How fun is that? I guarantee amazing bubble snakes with our diy recipe! While you are at it, be sure to purchase some big wands for this fun project. You really won’t believe how big these bubbles are or how long they hold their shape before popping.

How to Make Bubble Snakes from MomAdvice.com

A huge thank you to Tum-E Yummies for partnering with me to create this fun summer activity idea. You can find these flavored waters in many convenience stores, grocery stores, and drugstores. My kids really did love this fun twist on water and I know they will make a fun addition to our pool bags this summer after a long day of swimming!

DIY Bubble Recipe
Prep time: 
Total time: 
 
Keep these items on hand to make bubbles all summer long. You won't believe the size or the staying power of this amazing solution.
Ingredients
  • 1 gallon water
  • ⅔ cup dishwashing soap
  • 2-3 tbsp. glycerin
Instructions
  1. Mix all these ingredients in a container. DONE!

For more fun family ideas, follow Tum-E Yummies on Facebook, Instagram, and Pinterest!

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7 Promises I’m Making to My Kids This Summer

Tuesday, May 24th, 2016

From our marriage & parenting contributor, Mary Carver.

7 Promises I'm Making to My Kids This Summer

For the past several summers I’ve created a bucket list for my family. I’ve scoured local event calendars, scrolled through Pinterest, and subscribed to all the summer fun newsletters I can find. I’ve juggled schedules and friend groups and work projects and vacation days, and I’ve been DETERMINED to make each summer THE BEST ONE EVER.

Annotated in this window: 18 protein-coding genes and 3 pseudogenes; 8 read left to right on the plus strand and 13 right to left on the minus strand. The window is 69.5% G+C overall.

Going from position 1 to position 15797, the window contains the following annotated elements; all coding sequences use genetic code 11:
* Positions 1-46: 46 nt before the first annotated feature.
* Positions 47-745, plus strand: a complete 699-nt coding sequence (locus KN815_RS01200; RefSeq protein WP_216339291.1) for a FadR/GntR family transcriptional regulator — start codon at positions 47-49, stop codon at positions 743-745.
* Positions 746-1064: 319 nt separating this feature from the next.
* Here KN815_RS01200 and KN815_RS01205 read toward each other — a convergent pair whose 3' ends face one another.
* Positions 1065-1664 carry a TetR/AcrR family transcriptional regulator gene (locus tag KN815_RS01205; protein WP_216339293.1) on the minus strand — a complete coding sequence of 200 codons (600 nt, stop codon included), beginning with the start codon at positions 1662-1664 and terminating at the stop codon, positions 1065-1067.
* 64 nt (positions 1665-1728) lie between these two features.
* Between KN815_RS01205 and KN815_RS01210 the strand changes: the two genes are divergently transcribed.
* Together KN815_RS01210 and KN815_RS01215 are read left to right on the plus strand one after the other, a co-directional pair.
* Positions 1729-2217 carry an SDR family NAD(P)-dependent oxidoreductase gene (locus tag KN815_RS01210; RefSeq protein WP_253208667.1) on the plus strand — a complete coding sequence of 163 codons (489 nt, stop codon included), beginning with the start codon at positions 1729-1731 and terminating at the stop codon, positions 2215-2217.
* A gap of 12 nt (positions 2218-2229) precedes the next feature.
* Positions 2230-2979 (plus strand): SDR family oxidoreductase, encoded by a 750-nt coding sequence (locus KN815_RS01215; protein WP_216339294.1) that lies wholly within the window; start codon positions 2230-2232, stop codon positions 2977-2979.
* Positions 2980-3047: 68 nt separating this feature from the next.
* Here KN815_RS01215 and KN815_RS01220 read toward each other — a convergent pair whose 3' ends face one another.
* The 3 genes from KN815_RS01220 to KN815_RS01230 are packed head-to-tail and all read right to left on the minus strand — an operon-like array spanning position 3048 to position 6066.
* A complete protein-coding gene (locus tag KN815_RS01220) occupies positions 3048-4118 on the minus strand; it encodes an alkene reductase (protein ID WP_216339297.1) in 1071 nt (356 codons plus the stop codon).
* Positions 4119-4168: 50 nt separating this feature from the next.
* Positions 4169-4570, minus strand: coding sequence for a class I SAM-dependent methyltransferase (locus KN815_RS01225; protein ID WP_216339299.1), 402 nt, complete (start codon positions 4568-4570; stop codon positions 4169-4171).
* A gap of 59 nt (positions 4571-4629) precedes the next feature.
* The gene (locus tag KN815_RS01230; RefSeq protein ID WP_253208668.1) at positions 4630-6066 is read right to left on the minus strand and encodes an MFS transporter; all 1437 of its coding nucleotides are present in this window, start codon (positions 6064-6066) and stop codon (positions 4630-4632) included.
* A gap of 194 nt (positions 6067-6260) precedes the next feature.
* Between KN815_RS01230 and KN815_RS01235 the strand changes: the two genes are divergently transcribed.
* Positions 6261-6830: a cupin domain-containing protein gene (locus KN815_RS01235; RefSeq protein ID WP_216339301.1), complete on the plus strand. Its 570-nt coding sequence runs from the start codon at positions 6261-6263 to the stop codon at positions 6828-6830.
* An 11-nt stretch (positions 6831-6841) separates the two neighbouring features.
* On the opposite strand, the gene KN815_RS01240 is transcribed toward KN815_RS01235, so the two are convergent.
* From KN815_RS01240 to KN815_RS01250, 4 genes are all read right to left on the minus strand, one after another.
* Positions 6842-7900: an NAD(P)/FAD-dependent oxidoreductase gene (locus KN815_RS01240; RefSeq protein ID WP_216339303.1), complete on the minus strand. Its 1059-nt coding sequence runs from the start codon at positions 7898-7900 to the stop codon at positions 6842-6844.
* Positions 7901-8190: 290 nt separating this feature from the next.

Some summers have been more successful than others, but every summer ended with me realizing that bucket lists are not my friend. I love lists, and I function better in general with a list. But my summer bucket lists always end up feeling like goals or assignments, and I end up stressing out – and stressing out my family – to cross things off that list.

So this summer I’m taking a different approach. And instead of a whole bucket list of ALL THE THINGS TO DO, I’m making some simple promises to my kids.

7 Promises I’m Making to My Kids This Summer

1. I won’t sign up for every library program, since I know full well we won’t make it to 90% of them. Actually, this is a promise to the library, too.

2. I will take you to the library to get more books, even if you haven’t read the ones we already have checked out. Because, really? What does it matter if we have a giant stack of books at home? We love books in our house! And the library is fun. And I am not going to squash that with an arbitrary rule about not checking out new books until we finish the old ones. (Especially since a rule like that makes me a big, old hypocrite. Ahem.)

3. We will eat popsicles and drink lemonade. They may or may not be homemade. Here’s the thing: If we chop up some lemons and drop them into the came-from-a-mix pitcher of lemonade, IT WILL STILL BE DELICIOUS AND REFRESHING. And if I save my sanity by buying popsicles rather than making them and losing my mind when I try to get them out of the popsicle trays? We all win.